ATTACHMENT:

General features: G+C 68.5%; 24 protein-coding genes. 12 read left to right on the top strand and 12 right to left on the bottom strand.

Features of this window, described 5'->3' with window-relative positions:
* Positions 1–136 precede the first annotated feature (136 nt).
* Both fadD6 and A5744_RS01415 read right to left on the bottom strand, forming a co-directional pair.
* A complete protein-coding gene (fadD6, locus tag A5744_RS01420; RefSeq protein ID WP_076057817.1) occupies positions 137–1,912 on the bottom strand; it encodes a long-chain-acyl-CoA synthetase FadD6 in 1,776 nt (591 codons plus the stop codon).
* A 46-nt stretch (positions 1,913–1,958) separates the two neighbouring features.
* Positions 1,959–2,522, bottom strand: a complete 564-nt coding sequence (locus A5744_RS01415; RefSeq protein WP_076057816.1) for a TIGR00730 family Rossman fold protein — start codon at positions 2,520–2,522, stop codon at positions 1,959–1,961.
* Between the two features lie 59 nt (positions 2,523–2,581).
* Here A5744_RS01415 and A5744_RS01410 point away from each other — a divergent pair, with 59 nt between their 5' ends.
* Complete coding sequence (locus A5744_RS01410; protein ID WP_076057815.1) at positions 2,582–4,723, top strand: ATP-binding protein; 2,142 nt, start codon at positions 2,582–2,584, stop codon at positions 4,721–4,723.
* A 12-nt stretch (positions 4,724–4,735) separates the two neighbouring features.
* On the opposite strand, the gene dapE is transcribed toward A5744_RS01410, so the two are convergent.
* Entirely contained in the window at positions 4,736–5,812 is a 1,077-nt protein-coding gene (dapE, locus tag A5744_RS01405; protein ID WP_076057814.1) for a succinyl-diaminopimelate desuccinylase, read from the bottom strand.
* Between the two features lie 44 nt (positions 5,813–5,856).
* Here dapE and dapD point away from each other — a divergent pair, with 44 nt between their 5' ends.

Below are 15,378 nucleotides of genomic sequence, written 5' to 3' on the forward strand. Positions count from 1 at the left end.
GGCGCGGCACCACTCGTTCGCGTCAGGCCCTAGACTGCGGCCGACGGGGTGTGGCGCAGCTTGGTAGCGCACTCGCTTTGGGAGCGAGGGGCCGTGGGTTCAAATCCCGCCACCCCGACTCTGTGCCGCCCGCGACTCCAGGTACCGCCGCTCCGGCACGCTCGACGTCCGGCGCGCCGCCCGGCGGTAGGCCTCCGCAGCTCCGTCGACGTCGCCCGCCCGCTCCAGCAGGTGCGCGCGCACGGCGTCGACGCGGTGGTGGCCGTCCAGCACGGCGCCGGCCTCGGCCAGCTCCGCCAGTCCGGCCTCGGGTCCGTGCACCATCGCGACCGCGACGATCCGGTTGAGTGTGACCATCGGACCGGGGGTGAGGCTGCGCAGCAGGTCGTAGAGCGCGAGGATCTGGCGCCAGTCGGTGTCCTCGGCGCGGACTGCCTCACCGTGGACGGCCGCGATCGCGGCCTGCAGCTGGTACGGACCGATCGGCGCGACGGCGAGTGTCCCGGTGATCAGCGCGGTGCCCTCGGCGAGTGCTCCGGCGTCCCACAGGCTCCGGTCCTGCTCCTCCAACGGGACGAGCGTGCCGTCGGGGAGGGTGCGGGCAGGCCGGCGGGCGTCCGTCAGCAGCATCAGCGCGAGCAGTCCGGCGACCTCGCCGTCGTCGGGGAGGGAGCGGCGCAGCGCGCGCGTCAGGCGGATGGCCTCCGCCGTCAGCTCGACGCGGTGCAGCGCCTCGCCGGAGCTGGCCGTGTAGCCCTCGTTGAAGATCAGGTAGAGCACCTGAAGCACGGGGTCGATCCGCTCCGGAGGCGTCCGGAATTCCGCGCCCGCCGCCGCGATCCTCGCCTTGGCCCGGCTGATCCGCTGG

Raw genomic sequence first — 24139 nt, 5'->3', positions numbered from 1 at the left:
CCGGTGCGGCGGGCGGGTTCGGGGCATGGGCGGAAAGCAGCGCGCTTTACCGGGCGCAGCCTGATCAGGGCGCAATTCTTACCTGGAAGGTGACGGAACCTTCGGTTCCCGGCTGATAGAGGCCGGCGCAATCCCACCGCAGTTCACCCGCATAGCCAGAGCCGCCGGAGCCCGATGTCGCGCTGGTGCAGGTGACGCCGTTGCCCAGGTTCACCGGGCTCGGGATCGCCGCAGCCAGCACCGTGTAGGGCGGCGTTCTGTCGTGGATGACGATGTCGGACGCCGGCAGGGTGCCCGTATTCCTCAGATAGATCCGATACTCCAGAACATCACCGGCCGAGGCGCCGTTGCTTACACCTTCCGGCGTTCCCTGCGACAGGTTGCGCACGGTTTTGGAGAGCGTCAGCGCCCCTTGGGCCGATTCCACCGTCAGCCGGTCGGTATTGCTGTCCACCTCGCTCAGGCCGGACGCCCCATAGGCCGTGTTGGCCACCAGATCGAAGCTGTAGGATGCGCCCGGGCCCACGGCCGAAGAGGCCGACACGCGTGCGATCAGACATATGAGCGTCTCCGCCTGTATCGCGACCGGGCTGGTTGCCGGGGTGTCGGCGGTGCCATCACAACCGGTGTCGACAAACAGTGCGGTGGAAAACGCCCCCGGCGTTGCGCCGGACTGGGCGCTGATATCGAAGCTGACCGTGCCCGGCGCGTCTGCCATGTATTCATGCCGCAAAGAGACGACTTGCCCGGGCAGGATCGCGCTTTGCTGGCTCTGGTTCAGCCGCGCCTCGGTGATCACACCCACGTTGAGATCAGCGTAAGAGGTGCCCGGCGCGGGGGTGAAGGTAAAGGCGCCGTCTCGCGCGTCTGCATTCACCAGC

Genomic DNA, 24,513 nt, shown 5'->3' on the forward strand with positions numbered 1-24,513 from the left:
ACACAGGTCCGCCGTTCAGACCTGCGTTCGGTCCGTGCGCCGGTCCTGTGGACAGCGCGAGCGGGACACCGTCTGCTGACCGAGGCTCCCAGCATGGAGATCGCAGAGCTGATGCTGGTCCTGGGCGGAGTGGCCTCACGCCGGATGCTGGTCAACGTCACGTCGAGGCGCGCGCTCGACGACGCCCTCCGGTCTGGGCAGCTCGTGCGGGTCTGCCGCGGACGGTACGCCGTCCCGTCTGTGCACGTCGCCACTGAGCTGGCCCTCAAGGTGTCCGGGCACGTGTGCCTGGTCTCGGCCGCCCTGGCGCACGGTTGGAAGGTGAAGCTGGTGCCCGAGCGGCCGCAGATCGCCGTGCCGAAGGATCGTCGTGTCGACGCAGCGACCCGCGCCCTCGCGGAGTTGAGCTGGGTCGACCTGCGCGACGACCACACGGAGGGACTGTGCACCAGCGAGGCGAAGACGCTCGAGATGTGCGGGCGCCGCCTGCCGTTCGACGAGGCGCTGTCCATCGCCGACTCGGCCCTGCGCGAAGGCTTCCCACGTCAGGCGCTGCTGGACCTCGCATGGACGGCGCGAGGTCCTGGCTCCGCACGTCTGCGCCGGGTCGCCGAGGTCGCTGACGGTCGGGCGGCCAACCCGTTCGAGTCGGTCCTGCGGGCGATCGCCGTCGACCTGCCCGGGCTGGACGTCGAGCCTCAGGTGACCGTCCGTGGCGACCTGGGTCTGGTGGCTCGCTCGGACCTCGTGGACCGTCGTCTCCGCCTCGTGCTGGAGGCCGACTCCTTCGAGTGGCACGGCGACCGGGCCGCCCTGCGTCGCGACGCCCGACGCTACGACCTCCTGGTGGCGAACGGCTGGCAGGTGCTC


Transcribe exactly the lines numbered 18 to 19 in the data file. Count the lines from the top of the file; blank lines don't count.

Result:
Raw genomic sequence first — 24139 nt, 5'->3', positions numbered from 1 at the left:
CCGGTGCGGCGGGCGGGTTCGGGGCATGGGCGGAAAGCAGCGCGCTTTACCGGGCGCAGCCTGATCAGGGCGCAATTCTTACCTGGAAGGTGACGGAACCTTCGGTTCCCGGCTGATAGAGGCCGGCGCAATCCCACCGCAGTTCACCCGCATAGCCAGAGCCGCCGGAGCCCGATGTCGCGCTGGTGCAGGTGACGCCGTTGCCCAGGTTCACCGGGCTCGGGATCGCCGCAGCCAGCACCGTGTAGGGCGGCGTTCTGTCGTGGATGACGATGTCGGACGCCGGCAGGGTGCCCGTATTCCTCAGATAGATCCGATACTCCAGAACATCACCGGCCGAGGCGCCGTTGCTTACACCTTCCGGCGTTCCCTGCGACAGGTTGCGCACGGTTTTGGAGAGCGTCAGCGCCCCTTGGGCCGATTCCACCGTCAGCCGGTCGGTATTGCTGTCCACCTCGCTCAGGCCGGACGCCCCATAGGCCGTGTTGGCCACCAGATCGAAGCTGTAGGATGCGCCCGGGCCCACGGCCGAAGAGGCCGACACGCGTGCGATCAGACATATGAGCGTCTCCGCCTGTATCGCGACCGGGCTGGTTGCCGGGGTGTCGGCGGTGCCATCACAACCGGTGTCGACAAACAGTGCGGTGGAAAACGCCCCCGGCGTTGCGCCGGACTGGGCGCTGATATCGAAGCTGACCGTGCCCGGCGCGTCTGCCATGTATTCATGCCGCAAAGAGACGACTTGCCCGGGCAGGATCGCGCTTTGCTGGCTCTGGTTCAGCCGCGCCTCGGTGATCACACCCACGTTGAGATCAGCGTAAGAGGTGCCCGGCGCGGGGGTGAAGGTAAAGGCGCCGTCTCGCGCGTCTGCATTCACCAGC